After working for over a year without a contract, New Haven Police Department officers have reached a tentative agreement with the city.

Announced Thursday afternoon, the tentative agreement between the city and unionized NHPD officers represented by Local 530 includes changes in wages and benefits. The agreement will allow the NHPD to make progress in completing reforms recommended by outside auditors in 2007 after a corruption scandal in the department, NHPD spokesman Joe Avery said.

“This is an agreement that is fair to [city] residents and that meets the needs of Local 530 members,” Mayor John DeStefano Jr. said in a press release. “We spent significant time and energy negotiating with union leaders to achieve a document that we can all stand by in the best interest of our police officers.”

The contract provides for no wage increase in the first year and a 3 percent increase in each of the following two years.

In a press conference at the end of August, NHPD Chief James Lewis said some of the actions recommended by the Police Executive Research Forum, the outside group brought in to audit the NPHD, could not be completed without negotiations with the union. The previous contact expired July 2008, and the union has been in negotiations ever since.

Now that there is a tentative contract agreement, the union will begin to negotiate directly with Lewis about actions recommended in the PERF report, such as expansions in patrols and units’ resources.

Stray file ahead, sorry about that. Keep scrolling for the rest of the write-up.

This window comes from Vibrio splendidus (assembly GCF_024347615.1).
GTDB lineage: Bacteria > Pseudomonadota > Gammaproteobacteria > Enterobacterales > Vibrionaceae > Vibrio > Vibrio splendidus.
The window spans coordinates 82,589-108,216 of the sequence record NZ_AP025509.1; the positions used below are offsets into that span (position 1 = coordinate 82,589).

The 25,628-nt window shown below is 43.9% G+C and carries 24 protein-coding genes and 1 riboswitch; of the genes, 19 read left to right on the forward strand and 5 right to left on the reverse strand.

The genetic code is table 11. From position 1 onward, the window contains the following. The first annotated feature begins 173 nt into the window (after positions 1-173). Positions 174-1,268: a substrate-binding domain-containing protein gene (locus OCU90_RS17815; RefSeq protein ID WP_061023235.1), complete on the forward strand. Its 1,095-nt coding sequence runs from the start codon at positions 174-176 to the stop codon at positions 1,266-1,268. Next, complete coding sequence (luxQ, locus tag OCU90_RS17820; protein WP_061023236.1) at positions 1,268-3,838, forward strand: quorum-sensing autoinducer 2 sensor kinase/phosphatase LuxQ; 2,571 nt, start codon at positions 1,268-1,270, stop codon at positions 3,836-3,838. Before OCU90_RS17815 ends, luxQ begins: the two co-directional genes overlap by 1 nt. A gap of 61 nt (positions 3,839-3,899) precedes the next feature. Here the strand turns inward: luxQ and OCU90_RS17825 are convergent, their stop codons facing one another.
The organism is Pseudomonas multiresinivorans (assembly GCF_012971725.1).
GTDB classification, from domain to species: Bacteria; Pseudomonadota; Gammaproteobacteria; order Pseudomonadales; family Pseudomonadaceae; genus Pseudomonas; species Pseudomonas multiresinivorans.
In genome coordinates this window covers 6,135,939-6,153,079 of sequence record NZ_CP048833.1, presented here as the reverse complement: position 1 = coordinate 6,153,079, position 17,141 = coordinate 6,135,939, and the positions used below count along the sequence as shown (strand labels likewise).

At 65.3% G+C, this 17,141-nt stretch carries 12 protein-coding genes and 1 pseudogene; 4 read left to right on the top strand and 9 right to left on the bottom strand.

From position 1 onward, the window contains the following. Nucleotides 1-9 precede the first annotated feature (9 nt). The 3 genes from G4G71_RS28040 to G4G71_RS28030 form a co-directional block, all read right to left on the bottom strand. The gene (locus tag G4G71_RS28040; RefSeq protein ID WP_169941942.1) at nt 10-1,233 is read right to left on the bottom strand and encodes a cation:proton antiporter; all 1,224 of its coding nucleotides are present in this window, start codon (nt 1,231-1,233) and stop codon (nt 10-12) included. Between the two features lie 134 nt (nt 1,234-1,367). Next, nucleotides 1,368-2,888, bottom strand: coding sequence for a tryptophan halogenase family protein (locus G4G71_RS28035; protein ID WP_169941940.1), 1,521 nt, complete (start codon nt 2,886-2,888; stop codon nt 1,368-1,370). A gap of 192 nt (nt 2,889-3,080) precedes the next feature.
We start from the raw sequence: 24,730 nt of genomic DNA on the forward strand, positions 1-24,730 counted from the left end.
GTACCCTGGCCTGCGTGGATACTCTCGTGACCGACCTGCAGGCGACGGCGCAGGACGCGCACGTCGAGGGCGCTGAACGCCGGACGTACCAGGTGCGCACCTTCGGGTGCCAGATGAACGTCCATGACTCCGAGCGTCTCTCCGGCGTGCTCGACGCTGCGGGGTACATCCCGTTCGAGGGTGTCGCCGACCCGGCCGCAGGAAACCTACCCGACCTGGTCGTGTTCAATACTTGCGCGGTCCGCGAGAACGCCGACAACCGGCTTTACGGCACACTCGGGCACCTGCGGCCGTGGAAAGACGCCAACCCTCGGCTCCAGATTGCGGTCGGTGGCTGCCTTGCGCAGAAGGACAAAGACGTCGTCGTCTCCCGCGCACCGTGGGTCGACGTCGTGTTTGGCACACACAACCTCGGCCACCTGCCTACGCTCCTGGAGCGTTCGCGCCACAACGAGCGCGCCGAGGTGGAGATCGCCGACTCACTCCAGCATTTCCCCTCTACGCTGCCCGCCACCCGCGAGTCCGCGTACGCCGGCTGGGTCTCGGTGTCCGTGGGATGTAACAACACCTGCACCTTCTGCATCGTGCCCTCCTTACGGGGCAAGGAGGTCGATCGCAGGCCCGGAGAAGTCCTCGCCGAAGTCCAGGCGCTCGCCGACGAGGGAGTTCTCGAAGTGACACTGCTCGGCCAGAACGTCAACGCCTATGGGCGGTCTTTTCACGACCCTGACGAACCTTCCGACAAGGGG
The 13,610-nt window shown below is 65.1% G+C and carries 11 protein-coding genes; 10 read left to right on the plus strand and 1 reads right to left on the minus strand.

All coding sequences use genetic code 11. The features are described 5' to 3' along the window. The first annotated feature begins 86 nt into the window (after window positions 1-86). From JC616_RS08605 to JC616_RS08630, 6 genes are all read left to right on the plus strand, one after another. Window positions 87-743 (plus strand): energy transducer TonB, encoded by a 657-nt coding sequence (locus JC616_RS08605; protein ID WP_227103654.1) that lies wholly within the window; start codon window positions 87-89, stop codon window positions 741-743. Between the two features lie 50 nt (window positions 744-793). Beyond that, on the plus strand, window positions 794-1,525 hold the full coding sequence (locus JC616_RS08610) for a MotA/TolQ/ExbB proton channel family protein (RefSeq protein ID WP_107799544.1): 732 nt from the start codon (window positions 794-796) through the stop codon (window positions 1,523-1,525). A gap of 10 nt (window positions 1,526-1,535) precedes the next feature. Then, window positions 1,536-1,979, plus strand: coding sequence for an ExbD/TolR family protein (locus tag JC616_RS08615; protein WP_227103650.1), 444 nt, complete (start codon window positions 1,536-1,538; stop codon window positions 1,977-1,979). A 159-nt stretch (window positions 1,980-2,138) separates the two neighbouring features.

“The union will now negotiate with him for these other items like the street crime unit,” Avery said.

The city will save money by increasing the out-of-pocket deductible on health care plans provided to officers hired after Oct. 1. New hires will also have a new hybrid pension plan in which the retiree’s defined benefits will not include overtime and extra duty contributions but will be limited to just the officer’s base pay.

Employee longevity payments and the allowance to be spent on uniforms were also reduced. All employees now must provide 20 years of service before becoming eligible for retiree health care and sick leave buyback benefits redeemable after retirement. The new contract raises the department’s maximum retirement age by two years, to 67.

In another change with the new contract, officers who engage in certain acts of misconduct on the job may lose their pension.

Representatives from Local 530 did not return a phone message left Thursday evening.